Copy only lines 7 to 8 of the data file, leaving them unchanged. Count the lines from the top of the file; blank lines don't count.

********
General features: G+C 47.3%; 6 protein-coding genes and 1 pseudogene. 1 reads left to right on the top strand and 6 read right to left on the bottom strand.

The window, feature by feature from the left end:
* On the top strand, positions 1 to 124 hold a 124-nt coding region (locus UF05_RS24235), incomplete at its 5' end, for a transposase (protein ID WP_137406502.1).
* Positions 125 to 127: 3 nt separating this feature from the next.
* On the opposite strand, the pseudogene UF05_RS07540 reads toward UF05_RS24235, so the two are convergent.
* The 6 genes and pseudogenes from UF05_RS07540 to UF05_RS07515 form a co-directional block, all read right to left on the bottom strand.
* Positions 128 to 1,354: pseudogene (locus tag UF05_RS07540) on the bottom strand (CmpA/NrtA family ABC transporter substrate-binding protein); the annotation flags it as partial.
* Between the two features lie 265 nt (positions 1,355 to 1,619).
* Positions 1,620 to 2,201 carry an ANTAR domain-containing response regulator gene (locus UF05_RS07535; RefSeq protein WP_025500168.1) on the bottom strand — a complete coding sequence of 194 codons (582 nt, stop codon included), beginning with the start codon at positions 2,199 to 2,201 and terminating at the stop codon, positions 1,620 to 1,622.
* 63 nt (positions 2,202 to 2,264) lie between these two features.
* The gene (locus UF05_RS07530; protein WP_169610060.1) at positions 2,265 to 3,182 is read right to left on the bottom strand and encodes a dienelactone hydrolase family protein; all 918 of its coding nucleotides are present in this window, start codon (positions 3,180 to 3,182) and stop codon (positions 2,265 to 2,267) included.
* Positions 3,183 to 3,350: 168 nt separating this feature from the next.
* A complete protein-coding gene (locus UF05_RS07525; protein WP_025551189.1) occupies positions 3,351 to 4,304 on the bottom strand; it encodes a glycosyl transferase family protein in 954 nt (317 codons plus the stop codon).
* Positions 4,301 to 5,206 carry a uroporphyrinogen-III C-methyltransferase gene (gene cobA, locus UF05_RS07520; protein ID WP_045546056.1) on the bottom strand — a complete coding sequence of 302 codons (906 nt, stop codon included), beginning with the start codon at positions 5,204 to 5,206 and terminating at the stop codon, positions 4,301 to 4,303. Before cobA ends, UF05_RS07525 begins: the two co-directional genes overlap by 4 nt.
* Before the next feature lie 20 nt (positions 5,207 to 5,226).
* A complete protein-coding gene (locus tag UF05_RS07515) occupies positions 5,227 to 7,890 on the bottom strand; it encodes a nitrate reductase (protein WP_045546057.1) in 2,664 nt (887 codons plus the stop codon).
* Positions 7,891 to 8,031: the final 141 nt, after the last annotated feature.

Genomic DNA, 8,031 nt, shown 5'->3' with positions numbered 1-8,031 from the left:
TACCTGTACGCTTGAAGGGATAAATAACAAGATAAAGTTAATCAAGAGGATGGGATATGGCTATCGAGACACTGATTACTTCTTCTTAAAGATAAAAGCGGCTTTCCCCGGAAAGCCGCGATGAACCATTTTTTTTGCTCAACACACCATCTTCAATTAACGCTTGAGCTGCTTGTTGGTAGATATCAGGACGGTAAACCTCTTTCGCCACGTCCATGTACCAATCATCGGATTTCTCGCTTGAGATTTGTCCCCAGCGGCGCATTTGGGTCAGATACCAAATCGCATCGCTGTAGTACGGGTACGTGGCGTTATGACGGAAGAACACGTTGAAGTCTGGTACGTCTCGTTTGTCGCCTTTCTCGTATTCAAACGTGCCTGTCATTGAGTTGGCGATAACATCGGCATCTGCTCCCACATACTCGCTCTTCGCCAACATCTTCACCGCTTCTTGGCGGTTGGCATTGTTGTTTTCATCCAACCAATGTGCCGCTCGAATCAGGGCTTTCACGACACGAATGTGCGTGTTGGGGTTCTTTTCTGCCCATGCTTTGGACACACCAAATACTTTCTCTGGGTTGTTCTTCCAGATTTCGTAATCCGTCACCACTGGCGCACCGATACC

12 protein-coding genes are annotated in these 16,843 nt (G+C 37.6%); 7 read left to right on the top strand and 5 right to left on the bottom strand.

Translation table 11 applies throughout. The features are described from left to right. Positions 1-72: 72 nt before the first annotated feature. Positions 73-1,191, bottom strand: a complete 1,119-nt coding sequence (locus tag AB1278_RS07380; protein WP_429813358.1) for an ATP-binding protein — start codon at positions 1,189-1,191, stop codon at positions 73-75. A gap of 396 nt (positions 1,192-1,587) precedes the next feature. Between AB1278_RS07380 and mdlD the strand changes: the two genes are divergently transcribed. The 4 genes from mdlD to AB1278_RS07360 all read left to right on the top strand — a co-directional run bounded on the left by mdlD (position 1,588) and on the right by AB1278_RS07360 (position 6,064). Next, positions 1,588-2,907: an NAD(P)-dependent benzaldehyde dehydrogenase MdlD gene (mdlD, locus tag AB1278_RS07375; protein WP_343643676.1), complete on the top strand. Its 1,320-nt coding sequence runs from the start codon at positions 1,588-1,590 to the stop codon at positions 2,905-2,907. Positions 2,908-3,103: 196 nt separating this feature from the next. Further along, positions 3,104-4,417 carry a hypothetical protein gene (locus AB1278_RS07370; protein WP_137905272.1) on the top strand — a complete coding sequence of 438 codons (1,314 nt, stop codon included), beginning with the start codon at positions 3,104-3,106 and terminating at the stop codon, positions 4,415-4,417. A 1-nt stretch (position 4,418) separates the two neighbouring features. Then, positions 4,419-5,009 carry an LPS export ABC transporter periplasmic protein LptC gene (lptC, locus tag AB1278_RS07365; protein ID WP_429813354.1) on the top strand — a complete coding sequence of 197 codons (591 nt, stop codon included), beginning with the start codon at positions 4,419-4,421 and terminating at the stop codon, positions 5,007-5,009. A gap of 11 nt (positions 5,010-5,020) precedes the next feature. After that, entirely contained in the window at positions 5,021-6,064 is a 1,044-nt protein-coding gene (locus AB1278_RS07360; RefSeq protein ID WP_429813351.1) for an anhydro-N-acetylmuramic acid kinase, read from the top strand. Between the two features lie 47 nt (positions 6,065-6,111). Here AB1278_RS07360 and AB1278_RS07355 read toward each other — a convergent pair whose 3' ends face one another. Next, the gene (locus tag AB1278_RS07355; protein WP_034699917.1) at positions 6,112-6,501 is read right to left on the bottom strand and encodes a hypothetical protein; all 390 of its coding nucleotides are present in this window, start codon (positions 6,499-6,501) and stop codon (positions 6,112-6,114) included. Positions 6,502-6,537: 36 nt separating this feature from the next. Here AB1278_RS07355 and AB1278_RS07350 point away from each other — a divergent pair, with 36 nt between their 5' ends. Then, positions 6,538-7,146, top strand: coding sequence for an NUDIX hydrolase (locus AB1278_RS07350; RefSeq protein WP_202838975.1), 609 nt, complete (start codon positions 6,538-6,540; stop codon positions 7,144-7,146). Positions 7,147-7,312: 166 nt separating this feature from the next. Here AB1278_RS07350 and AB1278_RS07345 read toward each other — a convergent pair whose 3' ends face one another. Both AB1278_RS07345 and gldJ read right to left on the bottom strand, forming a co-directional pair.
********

* Positions 128 to 1,354: pseudogene (locus tag UF05_RS07540) on the bottom strand (CmpA/NrtA family ABC transporter substrate-binding protein); the annotation flags it as partial.
* Between the two features lie 265 nt (positions 1,355 to 1,619).